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Flophouse: Wikis


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From Wikipedia, the free encyclopedia

A flophouse (English: doss-house or dosshouse) is a place that offers very cheap lodging, generally by providing only minimal services.[1]



Occupants of flophouses generally share bathroom facilities and reside in very tight quarters. The people who make use of these places are often transients, although some people will stay in flophouses for long periods of time—years or decades. Some people who live in flophouses may be just a step above homelessness. In the late 20th century, typical cost might be about US $6 per night. A typical flophouse might advertise its services with a sign such as "Hotel for Men; Transients Welcome". Quarters in flophouses are typically very small, and may resemble office cubicles more than a regular room in a hotel or apartment building.[2] A cubicle might only have wire mesh for a ceiling.

In the past, flophouses were sometimes called "workingmen's hotels" and catered to hobos and transient workers such as seasonal railroad and agriculture workers, or migrant lumberjacks who would travel west during the summer to work and then return to an eastern or midwestern city such as Chicago to stay in a flophouse during the winter. This is described in the 1930 novel The Rambling Kid by Charles Ashleigh and the 1976 book The Human Cougar by Lloyd Morain. Another theme in Morain's book is the gentrification which was then beginning and which has led cities to pressure flophouses to close.

Some city districts that currently have or once had flophouses in abundance became well-known in their own right, such as the Bowery in New York City. As of 2006, building prices and value in the Bowery have significantly increased, and this combined with increased gentrification in the area seriously threatens the ability of flophouses and inexpensive boarding-style hotels to remain open.[3][4]

Cultural references

  • John Steinbeck refers to the "Palace Flophouse Grill" in his book Cannery Row where the central characters of the novel establish their residence in what is described as a storage shed that had to be cleared of fish meal prior to making it a suitable residence.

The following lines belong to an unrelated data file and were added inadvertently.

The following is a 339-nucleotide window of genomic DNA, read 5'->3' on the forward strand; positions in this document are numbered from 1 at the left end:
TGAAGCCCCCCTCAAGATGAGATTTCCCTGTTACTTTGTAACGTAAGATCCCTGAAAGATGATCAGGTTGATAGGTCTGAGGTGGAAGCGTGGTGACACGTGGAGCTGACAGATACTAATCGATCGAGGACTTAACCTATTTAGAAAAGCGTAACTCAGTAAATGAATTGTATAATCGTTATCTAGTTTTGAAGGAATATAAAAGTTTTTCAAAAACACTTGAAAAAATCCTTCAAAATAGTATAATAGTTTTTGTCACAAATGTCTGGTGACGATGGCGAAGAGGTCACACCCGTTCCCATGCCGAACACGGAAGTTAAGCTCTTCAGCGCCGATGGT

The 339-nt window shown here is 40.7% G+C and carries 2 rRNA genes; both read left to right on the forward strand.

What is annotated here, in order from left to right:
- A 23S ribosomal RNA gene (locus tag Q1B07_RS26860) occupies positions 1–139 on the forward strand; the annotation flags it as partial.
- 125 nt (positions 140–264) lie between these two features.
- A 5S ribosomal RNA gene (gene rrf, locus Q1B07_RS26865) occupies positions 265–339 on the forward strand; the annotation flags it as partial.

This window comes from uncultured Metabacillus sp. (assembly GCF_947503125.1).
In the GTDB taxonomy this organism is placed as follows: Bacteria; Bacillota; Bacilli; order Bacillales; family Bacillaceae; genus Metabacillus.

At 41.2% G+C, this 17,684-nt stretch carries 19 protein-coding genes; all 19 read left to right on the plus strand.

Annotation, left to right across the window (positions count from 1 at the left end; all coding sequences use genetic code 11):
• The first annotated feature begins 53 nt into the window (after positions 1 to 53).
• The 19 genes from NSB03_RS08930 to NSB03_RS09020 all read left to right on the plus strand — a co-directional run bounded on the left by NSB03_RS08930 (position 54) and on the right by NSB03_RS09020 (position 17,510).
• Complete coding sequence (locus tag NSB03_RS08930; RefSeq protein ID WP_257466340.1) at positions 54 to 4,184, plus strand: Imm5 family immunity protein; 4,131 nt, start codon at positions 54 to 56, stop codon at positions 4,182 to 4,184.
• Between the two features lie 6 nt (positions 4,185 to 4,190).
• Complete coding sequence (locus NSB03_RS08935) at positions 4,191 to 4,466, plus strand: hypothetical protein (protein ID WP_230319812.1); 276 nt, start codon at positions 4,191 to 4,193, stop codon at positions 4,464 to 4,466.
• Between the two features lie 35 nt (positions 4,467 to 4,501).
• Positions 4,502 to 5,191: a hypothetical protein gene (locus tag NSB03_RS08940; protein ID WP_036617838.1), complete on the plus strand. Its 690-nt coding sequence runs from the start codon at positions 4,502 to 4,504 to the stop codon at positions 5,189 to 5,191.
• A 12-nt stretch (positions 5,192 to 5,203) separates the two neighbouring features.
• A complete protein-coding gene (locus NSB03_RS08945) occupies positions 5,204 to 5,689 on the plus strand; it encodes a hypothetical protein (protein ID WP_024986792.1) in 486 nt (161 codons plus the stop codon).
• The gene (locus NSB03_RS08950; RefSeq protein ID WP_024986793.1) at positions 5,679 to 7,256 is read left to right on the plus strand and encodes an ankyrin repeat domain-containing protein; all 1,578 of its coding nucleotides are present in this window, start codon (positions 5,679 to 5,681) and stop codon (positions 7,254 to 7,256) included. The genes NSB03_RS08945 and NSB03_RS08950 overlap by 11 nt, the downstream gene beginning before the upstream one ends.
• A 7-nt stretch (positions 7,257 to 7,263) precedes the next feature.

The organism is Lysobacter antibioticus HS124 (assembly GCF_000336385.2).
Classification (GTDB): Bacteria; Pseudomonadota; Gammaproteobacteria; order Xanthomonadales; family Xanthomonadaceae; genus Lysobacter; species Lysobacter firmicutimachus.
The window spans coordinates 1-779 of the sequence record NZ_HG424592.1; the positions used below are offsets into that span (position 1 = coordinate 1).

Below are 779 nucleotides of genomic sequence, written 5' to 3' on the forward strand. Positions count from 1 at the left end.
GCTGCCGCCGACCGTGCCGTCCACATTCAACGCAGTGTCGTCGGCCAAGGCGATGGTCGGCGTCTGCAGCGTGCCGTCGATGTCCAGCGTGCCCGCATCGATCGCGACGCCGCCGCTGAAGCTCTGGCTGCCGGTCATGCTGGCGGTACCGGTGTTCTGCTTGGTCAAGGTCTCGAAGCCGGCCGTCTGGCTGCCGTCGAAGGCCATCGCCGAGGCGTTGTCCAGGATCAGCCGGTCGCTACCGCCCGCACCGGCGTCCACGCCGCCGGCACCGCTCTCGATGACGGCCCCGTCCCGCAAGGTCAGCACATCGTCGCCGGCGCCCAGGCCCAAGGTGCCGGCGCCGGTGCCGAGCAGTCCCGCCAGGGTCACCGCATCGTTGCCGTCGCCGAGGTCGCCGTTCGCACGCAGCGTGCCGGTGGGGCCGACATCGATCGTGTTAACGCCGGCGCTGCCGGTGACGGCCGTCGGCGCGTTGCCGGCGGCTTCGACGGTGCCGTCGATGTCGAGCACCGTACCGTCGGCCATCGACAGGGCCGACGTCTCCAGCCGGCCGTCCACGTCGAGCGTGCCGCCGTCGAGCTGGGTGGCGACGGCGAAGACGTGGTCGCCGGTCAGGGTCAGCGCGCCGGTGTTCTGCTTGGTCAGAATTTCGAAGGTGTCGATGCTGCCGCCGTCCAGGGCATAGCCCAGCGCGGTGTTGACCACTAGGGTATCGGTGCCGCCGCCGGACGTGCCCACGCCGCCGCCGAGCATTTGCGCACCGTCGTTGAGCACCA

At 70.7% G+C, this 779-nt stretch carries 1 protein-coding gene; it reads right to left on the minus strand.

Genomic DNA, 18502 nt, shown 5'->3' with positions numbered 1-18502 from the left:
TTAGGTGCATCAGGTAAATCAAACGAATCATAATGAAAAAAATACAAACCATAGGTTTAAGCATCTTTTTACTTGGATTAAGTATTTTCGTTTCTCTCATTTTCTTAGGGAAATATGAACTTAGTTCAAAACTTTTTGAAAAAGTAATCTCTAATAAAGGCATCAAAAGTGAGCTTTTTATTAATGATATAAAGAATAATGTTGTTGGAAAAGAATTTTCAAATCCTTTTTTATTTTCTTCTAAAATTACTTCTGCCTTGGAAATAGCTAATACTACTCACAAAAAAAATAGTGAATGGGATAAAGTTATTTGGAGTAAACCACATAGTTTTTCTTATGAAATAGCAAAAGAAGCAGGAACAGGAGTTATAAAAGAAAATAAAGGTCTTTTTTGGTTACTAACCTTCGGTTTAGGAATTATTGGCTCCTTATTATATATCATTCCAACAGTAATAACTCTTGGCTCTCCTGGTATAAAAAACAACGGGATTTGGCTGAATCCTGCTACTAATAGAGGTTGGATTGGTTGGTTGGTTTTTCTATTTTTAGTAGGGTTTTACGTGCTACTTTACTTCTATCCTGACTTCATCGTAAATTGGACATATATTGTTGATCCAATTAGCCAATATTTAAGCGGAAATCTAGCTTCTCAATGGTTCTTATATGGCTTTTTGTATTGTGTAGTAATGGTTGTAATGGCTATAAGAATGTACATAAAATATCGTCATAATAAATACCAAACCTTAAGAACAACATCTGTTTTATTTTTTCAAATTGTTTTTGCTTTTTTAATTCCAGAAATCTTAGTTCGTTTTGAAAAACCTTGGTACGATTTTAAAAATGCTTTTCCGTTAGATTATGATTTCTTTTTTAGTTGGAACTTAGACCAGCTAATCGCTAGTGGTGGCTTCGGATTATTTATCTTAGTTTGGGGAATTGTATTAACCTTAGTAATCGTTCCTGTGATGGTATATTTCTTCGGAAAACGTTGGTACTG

• George Orwell discussed dosshouses in the UK in his book Down and Out in Paris and London. He described them as having rather poor cleanliness standards, often issuing unwashed and badly stained blankets, and sometimes renting beds in a large common room resembling barracks more than private rooms. He noted that at the time he wrote the book (1933) the term "dosshouse" was already falling out of use.
  • Jack Kerouac stayed in such places in San Francisco and other cities, referring to them as "skid row hotels" in his books. The low prices allowed him to stretch his money from writing, and from jobs such as firewatcher and railroad brakeman. He would often keep a typewriter and hot plate in his room.
  • The affluent fashion photographer in Blowup (1966) claims to have spent the night in a "dosshouse".
  • The film Staying Alive (1983) features its lead character living in a flophouse.
  • A slang meaning for "flophouse" was referenced in the film Kids. The definition is a house or apartment (usually apartment) where substance abusers stay to party and abuse drugs and/or alcohol. (By the time of the film Psycho II, recently-released Norman Bates discovers his family's motel is being used for this purpose.)
  • They Might Be Giants's song The Shadow Government, mentions a flophouse -- Crawling out of the flophouse/I saw the mayor stealing my junk/I doth protest, citizen's arrest/Now my body's in his trunk
  • Johnny 5 refers to his new home as a flophouse in the movie Short Circuit 2.

See also


  1. ^ The Last of the Mohicans—Searching for a place to flop on what was once skid row
  2. ^ N.Y. Court says flophouses fall under rent stabilization laws
  3. ^ From flophouses to fancy on the Bowery from The Real Deal Magazine
  4. ^ The Big City; Save the Flophouses


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